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Why you can't rule out tornadoes during Ontario's cooler months

Monday, September 19th 2022, 4:00 pm - The Weather Network's Mark Robinson interviews the Northern Tornadoes Project executive director Dr. David Sills about why Ontarians are likely to see an extension of severe weather into the fall.

Shattered pine trees have a distinct smell and a whole backyard full of them made for a day that still lives in my memory. The fact that the tornado tore through Georgetown on November 15, 2020, and that it obliterated those trees in my dad’s backyard also helps with recall.

That tornado wasn’t the first I’d seen happen in the fall and late summer. In fact, Ontario has seen a number of significant tornadoes, including the Dunrobin, EF-3 event that occurred on September 20, 2018. However, it was the Georgetown tornado that really made me ask the question; are we seeing a shift in the timing of the Ontario severe thunderstorm season?

I wasn’t the only one asking this question. Dr. David Sills, director of the Northern Tornadoes Project, and a good friend of mine, has been researching severe weather in Canada for many years. He noticed the same change that I had, but he had the data to really dig into the issue.

As it turns out, our observations have some basis in fact.

“There’s been an urban legend that our big tornadoes happen in the spring and now they occur later, and why is that?,” Dr. Sills said. “So, I thought, now we’ve got the data. We’ve got a dataset for southern Ontario that goes back to 1792. Now is the time to look at this issue.”

Mark Robinson: October 24, 2020 - Shelf cloud near Mount Forest, Ontario Shelf cloud near Mount Forest, Ont., spotted on October 24, 2020. (Mark Robinson/The Weather Network)

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Given the sheer number of thunderstorms, and even weak tornadoes, that Ontario sees in a given summer, Dr. Sills decided that the best way to make sense of the data was to focus on significant tornadoes, those of EF-2 strength and higher.

“We have a big database of tornadoes, and the first thing we did was to look at the numbers of tornadoes,” he explained. “There’s been a distinct increase in tornadoes over time, mostly from finding EF-0 and EF-1’s. Our ability to document these tornadoes has gotten much better over time. So, you have to go to the significant tornadoes, the EF-2’s and above. Even back in the 1800’s would not have been missed.”

Mark Robinson: Confirmed tornado damage in  Strabane area of Hamilton, Ontario. October 6, 2020 Confirmed tornado damage in Strabane area of Hamilton, Ont. October 6, 2020. (Mark Robinson/The Weather Network)

Dr. Sills continued, "What I really wanted to look at was the timing of the strong tornadoes. So, what we found was a statistically significant relationship that show that the stronger tornadoes really are happening later in the season."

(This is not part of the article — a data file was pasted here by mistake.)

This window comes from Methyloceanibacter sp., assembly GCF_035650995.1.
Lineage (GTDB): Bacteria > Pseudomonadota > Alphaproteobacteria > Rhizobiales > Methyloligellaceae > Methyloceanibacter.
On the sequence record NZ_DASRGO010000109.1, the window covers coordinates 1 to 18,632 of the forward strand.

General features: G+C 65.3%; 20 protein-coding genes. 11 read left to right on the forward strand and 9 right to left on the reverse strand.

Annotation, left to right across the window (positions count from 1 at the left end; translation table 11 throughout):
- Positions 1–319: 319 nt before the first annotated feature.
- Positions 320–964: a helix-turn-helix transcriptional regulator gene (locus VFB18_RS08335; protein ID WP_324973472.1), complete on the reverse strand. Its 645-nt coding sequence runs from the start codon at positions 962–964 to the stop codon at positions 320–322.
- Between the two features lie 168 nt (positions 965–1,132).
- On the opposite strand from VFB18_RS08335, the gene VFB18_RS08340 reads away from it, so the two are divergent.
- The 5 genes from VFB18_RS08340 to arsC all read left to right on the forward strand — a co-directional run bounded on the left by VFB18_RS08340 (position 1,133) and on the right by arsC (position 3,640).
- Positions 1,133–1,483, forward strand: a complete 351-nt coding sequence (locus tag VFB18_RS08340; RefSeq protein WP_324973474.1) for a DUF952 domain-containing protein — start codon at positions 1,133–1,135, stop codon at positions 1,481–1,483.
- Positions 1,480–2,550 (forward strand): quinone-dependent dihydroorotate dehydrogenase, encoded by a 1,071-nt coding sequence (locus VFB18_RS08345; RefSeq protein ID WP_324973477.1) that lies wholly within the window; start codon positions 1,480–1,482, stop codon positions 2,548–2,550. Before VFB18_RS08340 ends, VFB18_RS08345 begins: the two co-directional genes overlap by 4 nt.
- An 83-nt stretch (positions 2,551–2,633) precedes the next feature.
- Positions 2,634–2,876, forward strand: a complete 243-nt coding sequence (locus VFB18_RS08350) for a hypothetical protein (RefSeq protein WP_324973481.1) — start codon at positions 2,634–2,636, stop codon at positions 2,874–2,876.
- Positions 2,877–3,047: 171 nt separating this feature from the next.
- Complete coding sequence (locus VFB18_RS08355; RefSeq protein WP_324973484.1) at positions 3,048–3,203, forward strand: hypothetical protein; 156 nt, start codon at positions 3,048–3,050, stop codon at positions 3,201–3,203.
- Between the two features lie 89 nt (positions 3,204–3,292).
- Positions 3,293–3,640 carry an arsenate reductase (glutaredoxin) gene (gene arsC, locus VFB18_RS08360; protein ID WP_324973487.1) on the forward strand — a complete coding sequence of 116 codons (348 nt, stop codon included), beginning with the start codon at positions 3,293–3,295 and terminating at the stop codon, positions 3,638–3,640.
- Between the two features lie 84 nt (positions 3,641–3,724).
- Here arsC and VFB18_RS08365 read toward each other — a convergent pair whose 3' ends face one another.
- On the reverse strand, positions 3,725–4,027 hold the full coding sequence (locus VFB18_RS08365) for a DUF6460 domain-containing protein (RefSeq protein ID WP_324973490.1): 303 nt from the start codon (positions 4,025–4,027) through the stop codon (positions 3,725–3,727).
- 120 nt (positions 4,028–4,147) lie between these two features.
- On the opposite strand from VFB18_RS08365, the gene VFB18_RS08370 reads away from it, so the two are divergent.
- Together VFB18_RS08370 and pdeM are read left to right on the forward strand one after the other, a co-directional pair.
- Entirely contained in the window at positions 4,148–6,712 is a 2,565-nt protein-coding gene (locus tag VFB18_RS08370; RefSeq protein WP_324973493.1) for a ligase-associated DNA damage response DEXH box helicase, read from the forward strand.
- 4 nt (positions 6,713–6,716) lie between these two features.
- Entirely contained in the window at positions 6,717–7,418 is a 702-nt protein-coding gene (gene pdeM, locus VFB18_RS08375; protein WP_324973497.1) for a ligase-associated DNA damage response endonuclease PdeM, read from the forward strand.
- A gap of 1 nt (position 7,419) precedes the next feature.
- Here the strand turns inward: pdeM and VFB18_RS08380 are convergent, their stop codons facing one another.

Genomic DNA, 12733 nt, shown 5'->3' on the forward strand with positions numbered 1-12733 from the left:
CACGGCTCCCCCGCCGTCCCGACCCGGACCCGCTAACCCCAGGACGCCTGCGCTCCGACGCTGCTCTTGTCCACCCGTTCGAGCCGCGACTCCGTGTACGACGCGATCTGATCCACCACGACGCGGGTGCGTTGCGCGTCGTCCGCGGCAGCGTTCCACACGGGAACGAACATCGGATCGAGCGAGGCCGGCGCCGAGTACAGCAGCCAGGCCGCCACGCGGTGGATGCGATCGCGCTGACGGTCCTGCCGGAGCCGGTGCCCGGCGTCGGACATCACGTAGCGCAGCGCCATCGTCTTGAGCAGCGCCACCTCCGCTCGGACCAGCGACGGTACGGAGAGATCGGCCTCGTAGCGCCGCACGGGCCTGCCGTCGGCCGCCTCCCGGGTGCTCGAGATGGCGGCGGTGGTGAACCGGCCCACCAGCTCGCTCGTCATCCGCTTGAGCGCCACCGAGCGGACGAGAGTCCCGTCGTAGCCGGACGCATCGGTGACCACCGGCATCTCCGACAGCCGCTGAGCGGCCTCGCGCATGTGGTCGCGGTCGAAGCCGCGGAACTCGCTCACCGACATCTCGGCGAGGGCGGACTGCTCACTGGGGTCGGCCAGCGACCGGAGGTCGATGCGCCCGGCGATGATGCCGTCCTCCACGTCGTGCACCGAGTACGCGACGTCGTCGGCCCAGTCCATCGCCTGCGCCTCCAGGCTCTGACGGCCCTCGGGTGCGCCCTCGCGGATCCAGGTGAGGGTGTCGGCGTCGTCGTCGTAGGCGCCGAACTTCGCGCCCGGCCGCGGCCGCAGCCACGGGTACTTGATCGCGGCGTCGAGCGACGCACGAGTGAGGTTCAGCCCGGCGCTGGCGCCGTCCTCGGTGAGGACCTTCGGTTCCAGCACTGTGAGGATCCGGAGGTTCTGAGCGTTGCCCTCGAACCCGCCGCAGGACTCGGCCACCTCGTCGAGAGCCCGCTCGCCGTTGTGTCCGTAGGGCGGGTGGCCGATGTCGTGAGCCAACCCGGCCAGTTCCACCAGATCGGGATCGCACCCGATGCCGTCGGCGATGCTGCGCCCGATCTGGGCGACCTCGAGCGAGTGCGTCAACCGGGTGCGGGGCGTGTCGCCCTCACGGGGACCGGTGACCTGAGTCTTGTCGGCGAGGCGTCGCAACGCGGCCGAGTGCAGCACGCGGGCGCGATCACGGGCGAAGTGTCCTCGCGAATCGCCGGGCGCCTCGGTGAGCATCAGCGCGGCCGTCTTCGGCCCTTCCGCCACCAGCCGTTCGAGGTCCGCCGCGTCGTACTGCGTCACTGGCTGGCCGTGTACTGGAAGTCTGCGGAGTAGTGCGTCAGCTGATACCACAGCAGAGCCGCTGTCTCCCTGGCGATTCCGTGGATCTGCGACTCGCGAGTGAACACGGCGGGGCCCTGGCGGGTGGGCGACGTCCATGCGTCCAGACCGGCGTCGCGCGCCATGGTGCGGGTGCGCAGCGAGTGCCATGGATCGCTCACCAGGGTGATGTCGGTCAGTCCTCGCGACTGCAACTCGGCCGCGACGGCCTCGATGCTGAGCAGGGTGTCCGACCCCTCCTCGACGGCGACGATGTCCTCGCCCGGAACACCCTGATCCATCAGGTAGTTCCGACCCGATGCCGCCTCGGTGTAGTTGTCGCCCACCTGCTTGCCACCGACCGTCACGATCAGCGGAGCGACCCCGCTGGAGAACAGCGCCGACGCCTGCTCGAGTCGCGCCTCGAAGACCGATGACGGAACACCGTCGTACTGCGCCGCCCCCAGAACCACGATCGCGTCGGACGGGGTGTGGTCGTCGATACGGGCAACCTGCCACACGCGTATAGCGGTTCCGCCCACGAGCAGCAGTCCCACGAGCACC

"The problem is that our season is extending into September, even October, and some people may not be expecting a big tornado in that period. We have to start thinking of the implications of this given that things are different than the summer; for one, kids are back in school."

Mark Robinson: Underside of a shelf cloud near Shelburne, Ontario on October 24, 2020. Underside of a shelf cloud near Shelburne, Ont., on October 24, 2020. (Mark Robinson/The Weather Network)

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Despite the changes happening in the atmosphere, Dr. Sills' recommendation is to pay attention.

“It means that we have to keep our guard up well into the fall. For example, in 2018, we had that outbreak of tornadoes in the Ottawa region. Some of the damage was EF-3, and as far as we know, that’s the latest in the year that we’ve had a tornado that strong. It’s also getting dark earlier, so we may have more nocturnal events than in the summer.”

So, why are we seeing this? The question, as always with Ontario weather, has everything to do with the Great Lakes.

“The interesting thing with the study was that we compared it to the tornadoes in our neighbouring states like Michigan and New York to see if they saw a similar trend,” Dr. Sills explained. “As it turns out, they didn’t see that same trend. So, what’s the difference between them and Ontario? The only thing that makes a real difference is the Lakes. And we know that climate change is making the lakes warmer and that may be keeping us in a warmer slot when we get southwest winds. And that’s when we get our severe storms and tornadoes. Those winds will blow over the warm lakes and not be cooled down. We don’t know for sure that it’s climate change, so that’s the next step in the study.”

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Limits on severe thunderstorms do exist though, so we don’t have to worry about tornadoes at Christmas.

“At the end of September, beginning of October, the ingredients for tornadoes really drop off and that’s not going to change anytime soon. But, in the last decade we’ve seen events as late as November.”

The bottom line is: don’t let your guard down and pay attention to weather watches and warnings that are issued by Environment Canada and Climate Change into the autumn season. Thunderstorms are now producing dangerous weather well into pumpkin spice season and I’d rather smell that than the pine aroma of shattered trees.

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